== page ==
Dictator. Moses exhibited a dictator style in several situations. In Exodus 32 we have the account of the Israelites making the golden calf. Moses immediately has the calf burned, ground into powder and thrown into the water. He then made the Israelites drink the water. Moses showed no hesitation. He took immediate action to stop the blasphemous activity.

Authoritarian. Moses exhibited an authoritarian style in Exodus 18. Here Moses listens to his father in law, Jethro, who explains to Moses that Moses should set up a hierarchy of judges to settle disputes among the people. Moses listened to Jethro and immediately set up a hierarchy of judges within each family so that only the most difficult cases would be brought before him for a decision.

Consultant. Moses exhibited a consultative style in Exodus 35-39. In these chapters, Moses related to the Israelites the preparations needed for the building of the tabernacle. Moses gave specific instructions for the construction of the tabernacle and its implements. He allowed each skilled worker to complete their work. But ultimately Moses inspected their work to see that they had done it correctly (Ex 39:43).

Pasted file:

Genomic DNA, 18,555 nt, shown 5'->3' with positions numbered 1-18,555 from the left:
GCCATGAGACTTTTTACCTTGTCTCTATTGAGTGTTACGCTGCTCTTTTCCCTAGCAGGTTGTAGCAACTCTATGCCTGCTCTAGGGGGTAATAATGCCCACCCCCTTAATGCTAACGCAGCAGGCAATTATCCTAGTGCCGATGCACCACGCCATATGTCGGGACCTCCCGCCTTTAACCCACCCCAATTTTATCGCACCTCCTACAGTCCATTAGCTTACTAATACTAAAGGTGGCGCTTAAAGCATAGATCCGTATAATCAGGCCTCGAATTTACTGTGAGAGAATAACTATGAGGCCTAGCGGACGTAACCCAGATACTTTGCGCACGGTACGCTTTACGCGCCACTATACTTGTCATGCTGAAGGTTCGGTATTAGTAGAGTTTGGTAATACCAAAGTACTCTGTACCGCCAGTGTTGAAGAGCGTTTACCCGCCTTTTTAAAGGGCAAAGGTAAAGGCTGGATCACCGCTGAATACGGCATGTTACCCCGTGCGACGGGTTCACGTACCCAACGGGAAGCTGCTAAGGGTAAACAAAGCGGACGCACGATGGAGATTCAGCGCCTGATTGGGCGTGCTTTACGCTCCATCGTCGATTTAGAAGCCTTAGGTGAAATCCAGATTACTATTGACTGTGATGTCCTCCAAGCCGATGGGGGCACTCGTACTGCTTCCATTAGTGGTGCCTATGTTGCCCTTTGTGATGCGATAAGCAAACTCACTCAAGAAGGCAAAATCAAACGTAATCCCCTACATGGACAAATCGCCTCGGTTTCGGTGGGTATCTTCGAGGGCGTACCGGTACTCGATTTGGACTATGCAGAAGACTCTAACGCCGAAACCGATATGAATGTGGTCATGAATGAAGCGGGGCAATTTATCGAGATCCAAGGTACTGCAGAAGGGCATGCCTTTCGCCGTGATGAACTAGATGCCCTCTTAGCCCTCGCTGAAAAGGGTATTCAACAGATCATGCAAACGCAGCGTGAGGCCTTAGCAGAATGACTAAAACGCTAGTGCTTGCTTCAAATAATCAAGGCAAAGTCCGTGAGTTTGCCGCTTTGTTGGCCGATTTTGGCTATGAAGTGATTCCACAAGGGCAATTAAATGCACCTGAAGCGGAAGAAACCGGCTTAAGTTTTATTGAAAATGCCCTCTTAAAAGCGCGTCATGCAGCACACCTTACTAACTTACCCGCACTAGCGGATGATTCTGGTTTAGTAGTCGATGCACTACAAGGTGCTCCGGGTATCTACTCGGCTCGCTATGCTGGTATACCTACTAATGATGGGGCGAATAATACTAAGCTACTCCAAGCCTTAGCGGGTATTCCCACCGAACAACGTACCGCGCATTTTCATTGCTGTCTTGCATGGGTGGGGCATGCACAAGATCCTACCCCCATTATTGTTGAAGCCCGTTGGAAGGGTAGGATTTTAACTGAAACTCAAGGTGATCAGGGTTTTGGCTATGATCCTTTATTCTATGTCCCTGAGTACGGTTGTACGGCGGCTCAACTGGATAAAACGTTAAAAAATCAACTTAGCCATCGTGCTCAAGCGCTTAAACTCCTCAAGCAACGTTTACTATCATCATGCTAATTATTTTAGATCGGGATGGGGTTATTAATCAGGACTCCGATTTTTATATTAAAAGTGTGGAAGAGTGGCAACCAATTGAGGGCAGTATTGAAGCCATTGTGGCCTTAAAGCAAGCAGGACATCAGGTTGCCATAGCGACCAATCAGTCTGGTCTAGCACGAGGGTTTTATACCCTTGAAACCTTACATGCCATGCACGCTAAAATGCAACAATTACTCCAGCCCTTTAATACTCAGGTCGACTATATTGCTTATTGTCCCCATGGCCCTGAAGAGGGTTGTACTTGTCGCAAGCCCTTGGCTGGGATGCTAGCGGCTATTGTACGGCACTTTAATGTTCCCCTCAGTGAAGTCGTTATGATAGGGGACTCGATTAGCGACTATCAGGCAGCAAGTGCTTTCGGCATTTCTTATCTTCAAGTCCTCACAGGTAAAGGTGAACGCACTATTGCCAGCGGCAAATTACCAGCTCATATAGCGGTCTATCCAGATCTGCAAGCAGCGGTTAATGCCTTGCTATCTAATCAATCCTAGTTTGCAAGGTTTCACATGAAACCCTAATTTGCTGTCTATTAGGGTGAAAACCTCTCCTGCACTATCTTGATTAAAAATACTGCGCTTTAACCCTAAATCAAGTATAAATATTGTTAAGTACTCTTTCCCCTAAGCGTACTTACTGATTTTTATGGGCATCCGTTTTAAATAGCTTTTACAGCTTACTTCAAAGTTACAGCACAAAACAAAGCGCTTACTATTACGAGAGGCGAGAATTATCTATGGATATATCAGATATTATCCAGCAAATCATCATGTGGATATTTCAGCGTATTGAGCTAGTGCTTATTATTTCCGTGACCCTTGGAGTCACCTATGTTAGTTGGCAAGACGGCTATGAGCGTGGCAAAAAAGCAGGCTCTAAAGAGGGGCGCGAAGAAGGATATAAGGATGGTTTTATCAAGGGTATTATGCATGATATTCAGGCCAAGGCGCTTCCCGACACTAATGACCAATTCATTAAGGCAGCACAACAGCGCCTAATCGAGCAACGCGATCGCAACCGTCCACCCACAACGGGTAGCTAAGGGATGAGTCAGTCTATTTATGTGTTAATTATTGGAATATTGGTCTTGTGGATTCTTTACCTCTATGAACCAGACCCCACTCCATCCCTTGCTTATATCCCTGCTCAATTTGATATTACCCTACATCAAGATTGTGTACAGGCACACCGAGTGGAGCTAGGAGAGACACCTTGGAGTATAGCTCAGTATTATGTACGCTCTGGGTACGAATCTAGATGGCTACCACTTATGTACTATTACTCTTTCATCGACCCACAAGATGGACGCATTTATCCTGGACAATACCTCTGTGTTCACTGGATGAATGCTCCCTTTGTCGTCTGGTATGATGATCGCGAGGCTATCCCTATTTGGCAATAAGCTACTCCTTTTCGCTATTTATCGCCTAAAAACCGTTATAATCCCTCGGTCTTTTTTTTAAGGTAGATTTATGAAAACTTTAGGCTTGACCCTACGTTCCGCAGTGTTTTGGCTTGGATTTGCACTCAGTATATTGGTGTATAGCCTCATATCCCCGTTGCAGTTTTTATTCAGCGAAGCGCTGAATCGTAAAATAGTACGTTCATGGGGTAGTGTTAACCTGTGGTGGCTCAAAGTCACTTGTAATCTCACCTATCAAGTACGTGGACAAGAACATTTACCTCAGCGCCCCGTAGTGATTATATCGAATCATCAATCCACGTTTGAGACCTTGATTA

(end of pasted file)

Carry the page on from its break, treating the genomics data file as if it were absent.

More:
Participative. Moses used the participative style in Numbers 13. Here Moses prepares a group of 12 leaders (one from each tribe) to explore the country of Canaan. He gave the men specific instructions about where they were to go, and a list of eight questions he wanted to be answered. When the men returned from their scouting expedition Moses debriefed them. Ultimately, Moses even let the decision of the scouting party override his own opinion.

One Last Thought